Recently, my best friend came to visit me for a week and -as is tradition whenever we see each other- we marathoned a show together. This time we settled on watching Princess Jellyfish, one of my favorite anime, despite the fact that it only has one animated season and none of the manga is legally available in English.
Afterward, my best friend (who is an animator by trade) declared that she was going to read the manga online. I instinctively cringed because I’m almost never keen on piracy of any kind, but then she introduced me to the concept of the “Artist Tax.”
The idea of the Artist Tax is to counteract some of the negative aspects of consuming pirated media by deliberately going out and supporting the work financially as soon as possible. In this case, it would mean my best friend would read the Princess Jellyfish manga via scanlation site, then buy either the official Princess Jellyfish DVDs or a copy of the manga in a different language when she has the money to do so.
Not a bad idea, at least from a consumer’s perspective. It eases the guilt of anyone who wants to pirate anime or manga that’s not been released in their region/language, and it supports creators financially. And for series that might never see the light of day stateside, it might the only option a manga fan might have to read what they want without doing as much damage.
From an industry perspective, especially an American manga industry perspective, it only solves one problem out of many. Even though the Artist Tax supports some of the creators, publishers, animation studios, etc., it doesn’t necessarily support the American industry. In the case of Princess Jellyfish, it did because I have the nice Funimation box set. But not all titles have something that’s been published stateside. It also drives up the page views for the piracy sites, which allows them to thrive, produce more pirated material and potentially take away profits from the American industry. Not to mention the fact that the more something has been pirated, particularly if there’s no sizable fandom dropping money on related products, the less attractive it might look to American publishers. Plus, this is all self-policed. People could swear up and down that they support the artists, but won’t when the time comes.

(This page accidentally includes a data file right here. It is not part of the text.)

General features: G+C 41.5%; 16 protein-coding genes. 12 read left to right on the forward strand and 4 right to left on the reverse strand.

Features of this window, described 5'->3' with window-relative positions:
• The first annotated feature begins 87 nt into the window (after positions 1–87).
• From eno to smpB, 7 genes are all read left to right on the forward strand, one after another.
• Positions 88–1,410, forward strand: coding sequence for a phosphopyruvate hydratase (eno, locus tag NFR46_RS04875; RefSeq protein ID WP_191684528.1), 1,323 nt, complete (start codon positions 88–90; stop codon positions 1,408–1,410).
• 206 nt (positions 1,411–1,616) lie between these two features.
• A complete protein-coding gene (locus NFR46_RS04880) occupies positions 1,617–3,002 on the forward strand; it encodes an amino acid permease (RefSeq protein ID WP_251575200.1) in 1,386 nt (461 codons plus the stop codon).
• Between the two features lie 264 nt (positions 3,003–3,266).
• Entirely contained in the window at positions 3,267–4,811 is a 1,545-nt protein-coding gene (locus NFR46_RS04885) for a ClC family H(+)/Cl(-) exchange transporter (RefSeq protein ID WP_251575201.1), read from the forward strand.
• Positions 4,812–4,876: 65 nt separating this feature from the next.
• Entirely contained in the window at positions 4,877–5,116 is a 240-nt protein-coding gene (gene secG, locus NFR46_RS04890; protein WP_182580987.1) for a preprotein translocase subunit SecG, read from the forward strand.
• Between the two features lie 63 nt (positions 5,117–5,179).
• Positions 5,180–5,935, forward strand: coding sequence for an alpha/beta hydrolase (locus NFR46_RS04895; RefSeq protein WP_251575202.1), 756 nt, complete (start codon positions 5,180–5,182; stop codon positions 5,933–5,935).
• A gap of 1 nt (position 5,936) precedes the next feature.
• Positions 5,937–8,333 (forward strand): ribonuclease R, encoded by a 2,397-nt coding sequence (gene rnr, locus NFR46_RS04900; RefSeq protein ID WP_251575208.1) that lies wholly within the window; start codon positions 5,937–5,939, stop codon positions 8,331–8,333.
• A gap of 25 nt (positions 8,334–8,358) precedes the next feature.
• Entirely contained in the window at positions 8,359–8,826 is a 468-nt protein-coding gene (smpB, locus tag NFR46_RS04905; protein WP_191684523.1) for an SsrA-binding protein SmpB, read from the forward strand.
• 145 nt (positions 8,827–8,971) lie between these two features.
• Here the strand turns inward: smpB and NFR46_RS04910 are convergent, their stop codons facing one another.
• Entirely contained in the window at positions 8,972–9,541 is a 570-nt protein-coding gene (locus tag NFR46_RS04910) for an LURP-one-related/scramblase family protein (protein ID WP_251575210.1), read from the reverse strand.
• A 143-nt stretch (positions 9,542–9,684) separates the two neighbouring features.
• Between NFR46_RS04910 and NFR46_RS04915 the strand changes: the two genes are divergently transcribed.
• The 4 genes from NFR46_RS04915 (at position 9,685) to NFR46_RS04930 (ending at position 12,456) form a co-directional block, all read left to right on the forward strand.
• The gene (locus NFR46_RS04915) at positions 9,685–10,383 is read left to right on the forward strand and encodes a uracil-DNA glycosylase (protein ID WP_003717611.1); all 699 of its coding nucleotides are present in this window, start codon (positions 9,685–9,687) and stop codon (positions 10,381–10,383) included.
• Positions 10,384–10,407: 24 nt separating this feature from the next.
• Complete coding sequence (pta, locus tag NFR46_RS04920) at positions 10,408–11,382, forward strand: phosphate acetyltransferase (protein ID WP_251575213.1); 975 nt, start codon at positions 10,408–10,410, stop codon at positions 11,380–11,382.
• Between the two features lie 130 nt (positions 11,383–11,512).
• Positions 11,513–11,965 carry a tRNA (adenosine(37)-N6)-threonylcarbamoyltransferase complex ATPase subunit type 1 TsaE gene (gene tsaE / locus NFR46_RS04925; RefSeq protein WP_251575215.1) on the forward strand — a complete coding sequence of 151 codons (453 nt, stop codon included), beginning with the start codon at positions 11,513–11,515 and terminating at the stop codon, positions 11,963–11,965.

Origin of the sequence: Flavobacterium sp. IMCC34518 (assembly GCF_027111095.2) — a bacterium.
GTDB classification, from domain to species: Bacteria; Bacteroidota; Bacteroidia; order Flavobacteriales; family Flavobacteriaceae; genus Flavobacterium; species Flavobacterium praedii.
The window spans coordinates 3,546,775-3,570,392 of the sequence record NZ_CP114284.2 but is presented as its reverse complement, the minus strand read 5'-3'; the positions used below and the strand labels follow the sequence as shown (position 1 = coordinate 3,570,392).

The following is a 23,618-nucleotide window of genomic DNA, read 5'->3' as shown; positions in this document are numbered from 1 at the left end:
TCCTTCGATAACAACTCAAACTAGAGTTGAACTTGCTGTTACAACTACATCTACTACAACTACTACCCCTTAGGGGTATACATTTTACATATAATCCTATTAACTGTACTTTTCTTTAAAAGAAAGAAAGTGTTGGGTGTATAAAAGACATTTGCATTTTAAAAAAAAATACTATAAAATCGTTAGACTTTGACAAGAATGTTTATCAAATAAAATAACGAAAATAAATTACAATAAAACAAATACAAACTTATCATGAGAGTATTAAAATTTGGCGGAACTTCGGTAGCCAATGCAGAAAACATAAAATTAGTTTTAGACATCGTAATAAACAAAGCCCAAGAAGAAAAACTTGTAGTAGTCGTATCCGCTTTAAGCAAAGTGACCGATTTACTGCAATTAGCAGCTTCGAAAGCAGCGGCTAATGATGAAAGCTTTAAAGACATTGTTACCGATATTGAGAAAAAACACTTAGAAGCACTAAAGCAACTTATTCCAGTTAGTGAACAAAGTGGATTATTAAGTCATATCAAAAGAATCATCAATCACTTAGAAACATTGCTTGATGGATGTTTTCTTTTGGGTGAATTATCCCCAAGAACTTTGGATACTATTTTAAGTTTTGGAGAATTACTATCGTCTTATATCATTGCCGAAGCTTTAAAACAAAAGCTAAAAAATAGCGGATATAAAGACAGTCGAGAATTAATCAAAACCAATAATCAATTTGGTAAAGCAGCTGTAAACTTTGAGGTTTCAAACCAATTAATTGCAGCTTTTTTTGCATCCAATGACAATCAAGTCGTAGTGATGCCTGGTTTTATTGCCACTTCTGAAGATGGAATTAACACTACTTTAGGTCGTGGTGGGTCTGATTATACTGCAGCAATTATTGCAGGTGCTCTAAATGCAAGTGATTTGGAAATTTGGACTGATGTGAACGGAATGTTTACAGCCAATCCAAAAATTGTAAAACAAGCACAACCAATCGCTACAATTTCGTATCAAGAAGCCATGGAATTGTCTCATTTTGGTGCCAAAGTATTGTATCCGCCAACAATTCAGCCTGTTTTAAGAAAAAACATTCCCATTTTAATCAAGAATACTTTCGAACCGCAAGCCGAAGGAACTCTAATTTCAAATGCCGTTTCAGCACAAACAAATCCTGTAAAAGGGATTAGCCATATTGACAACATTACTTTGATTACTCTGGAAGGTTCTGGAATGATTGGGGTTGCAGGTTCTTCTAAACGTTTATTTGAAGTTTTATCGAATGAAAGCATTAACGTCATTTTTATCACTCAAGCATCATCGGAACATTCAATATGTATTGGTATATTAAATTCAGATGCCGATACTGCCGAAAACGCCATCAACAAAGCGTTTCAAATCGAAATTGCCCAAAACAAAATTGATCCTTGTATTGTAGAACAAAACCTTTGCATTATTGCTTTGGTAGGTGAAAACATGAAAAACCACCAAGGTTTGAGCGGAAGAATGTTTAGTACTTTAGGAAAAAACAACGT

Now for the debate portion!
What do you think of the Artist Tax? Would you do it? Do you think it’s a slightly better way of pirating material, at least for invested fans who are concerned about supporting the creators? Or does it seem like just an empty gesture to you?
As a manga fan who buys legally 99.999999% of the time and rarely pirates anything, I would consider reading scanlations of series I was very interested in and self-enforcing the Artist Tax. And I know I would actually self-enforce because I care about the health of the anime and manga industry, both in Japan and stateside. (I’ve done it with a few titles like A Bride’s Story before I’d heard about the Artist Tax.) Plus I would specifically read series that I thought had a very small chance of getting to the States, like Princess Jellyfish or Saint Young Men. But I also have an advantage because I live 20 minutes away from a Kinokuniya, which makes paying the Artist Tax a little easier when I can only buy the Japanese tankobon.
I look forward to hearing your thoughts!